Trump Defends Controversial Arpaio Pardon by Pointing to Past Presidents

Image: President Donald Trump answers a question during a joint press conference
President Donald Trump answers a question during a joint press conference with Finnish President Sauli Niinistö holds on Aug. 28, 2017, at the White House in Washington.Jim Watson / AFP - Getty Images

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By Andrew Rafferty

WASHINGTON — President Donald Trump on Monday defended his controversial pardon of former Arizona Sheriff Joe Arpaio by listing “dangerous criminals,” “drug dealers” and a “criminal leaker” who were either pardoned by Democratic presidents or had their sentences commuted.

“Sheriff Joe is a patriot. Sheriff Joe loves our country. Sheriff Joe protected our borders. And Sheriff Joe was very unfairly treated by the Obama administration,” Trump said during a news conference with Finnish President Sauli Niinistö at the White House.

Anticipating the question, Trump listed a number of convictions that President Barack Obama or President Bill Clinton intervened on.

Among those cited by Trump were financier Marc Rich, who was charged with tax evasion, fled the U.S. and was pardoned by Clinton, and Chelsea Manning, an American service member who disclosed documents to WikiLeaks and whose sentence was commuted by Obama.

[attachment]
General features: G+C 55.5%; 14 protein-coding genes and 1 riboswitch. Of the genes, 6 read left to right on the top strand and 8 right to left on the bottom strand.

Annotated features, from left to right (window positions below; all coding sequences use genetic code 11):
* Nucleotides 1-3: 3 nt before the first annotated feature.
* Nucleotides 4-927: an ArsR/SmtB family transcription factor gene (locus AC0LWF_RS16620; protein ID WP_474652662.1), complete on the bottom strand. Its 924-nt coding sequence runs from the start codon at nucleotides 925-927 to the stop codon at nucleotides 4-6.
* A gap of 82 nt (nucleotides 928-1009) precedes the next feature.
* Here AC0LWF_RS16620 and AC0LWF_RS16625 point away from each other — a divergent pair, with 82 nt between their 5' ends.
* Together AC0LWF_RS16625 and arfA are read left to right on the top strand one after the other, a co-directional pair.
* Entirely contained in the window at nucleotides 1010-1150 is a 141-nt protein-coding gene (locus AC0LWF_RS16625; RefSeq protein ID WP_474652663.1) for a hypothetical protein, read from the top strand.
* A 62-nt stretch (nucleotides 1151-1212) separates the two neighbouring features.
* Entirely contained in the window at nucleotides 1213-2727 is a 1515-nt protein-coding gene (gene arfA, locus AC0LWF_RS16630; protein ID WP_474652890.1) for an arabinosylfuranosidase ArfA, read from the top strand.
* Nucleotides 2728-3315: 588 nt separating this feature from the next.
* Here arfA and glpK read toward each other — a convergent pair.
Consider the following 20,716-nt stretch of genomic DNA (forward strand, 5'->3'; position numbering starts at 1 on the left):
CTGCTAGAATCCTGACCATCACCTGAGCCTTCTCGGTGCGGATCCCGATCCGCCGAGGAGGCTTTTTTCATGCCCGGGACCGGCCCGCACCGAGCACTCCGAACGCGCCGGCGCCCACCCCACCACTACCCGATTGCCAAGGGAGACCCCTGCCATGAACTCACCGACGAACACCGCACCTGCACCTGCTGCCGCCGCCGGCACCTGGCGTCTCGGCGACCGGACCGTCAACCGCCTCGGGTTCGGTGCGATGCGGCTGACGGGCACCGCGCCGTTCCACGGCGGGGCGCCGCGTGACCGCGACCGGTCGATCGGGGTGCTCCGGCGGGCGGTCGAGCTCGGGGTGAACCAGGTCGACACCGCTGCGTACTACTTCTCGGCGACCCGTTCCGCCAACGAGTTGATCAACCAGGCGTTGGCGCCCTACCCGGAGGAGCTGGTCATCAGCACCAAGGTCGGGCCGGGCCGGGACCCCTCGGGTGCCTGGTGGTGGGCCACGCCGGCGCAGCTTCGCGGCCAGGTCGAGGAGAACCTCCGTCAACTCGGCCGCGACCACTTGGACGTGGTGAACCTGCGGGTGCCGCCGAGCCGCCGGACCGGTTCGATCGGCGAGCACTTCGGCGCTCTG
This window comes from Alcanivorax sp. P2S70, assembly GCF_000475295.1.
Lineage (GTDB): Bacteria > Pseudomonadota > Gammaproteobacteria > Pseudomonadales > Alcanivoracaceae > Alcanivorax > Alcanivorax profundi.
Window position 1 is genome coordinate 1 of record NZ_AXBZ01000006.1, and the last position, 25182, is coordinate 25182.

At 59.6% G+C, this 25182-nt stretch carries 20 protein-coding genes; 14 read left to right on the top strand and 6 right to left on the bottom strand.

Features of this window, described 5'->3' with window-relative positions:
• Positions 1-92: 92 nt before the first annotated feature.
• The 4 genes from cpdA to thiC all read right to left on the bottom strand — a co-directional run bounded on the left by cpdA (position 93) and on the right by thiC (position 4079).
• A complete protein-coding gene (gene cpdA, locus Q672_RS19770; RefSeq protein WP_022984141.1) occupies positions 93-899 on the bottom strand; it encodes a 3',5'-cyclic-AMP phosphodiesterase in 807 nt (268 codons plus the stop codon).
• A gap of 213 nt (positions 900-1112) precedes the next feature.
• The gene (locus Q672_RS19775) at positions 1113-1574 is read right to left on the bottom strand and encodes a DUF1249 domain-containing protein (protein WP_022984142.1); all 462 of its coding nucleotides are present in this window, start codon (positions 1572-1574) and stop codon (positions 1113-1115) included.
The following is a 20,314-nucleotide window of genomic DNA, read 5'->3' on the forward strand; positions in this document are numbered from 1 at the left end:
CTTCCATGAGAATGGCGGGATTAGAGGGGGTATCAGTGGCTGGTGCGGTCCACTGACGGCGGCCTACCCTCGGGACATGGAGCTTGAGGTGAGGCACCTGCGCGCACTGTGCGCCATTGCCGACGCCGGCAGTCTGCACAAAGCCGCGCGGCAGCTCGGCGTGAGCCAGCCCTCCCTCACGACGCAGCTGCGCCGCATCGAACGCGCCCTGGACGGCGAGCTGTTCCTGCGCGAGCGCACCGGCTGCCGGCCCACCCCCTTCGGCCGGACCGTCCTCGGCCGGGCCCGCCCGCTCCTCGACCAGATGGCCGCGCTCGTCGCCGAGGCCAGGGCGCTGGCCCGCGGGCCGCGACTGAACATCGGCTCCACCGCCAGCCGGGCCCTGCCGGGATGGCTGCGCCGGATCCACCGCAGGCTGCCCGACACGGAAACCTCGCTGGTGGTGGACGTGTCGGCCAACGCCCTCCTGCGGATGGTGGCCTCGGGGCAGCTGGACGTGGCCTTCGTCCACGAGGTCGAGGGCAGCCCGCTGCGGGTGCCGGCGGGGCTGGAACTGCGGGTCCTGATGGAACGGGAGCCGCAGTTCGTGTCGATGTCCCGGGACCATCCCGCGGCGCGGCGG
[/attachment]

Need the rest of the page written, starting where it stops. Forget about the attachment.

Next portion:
Trump also criticized Clinton for pardoning Susan Rosenberg, once a member of the Weather Underground terrorist group, during his final days in office. Protest came from both sides of the aisle for freeing her in early 2001. Like the Arpaio pardon, the clemency granted in each of those case was controversial. Trump’s decision did not follow the usual Department of Justice process, and the sheriff had not even requested a pardon.

Related: Trump's Arpaio Pardon Definitely Was Not by the Book

The president also defended his decision to announce the Arpaio pardon as Hurricane Harvey barreled toward the coast of Texas Friday evening.

“In the middle of a hurricane, even though it was a Friday evening, I assumed the ratings would be far higher than they would be normally,” Trump.

Some Republicans, including House Speaker Paul Ryan, have criticized Trump for issuing the pardon for the sheriff convicted of contempt of court charges in July.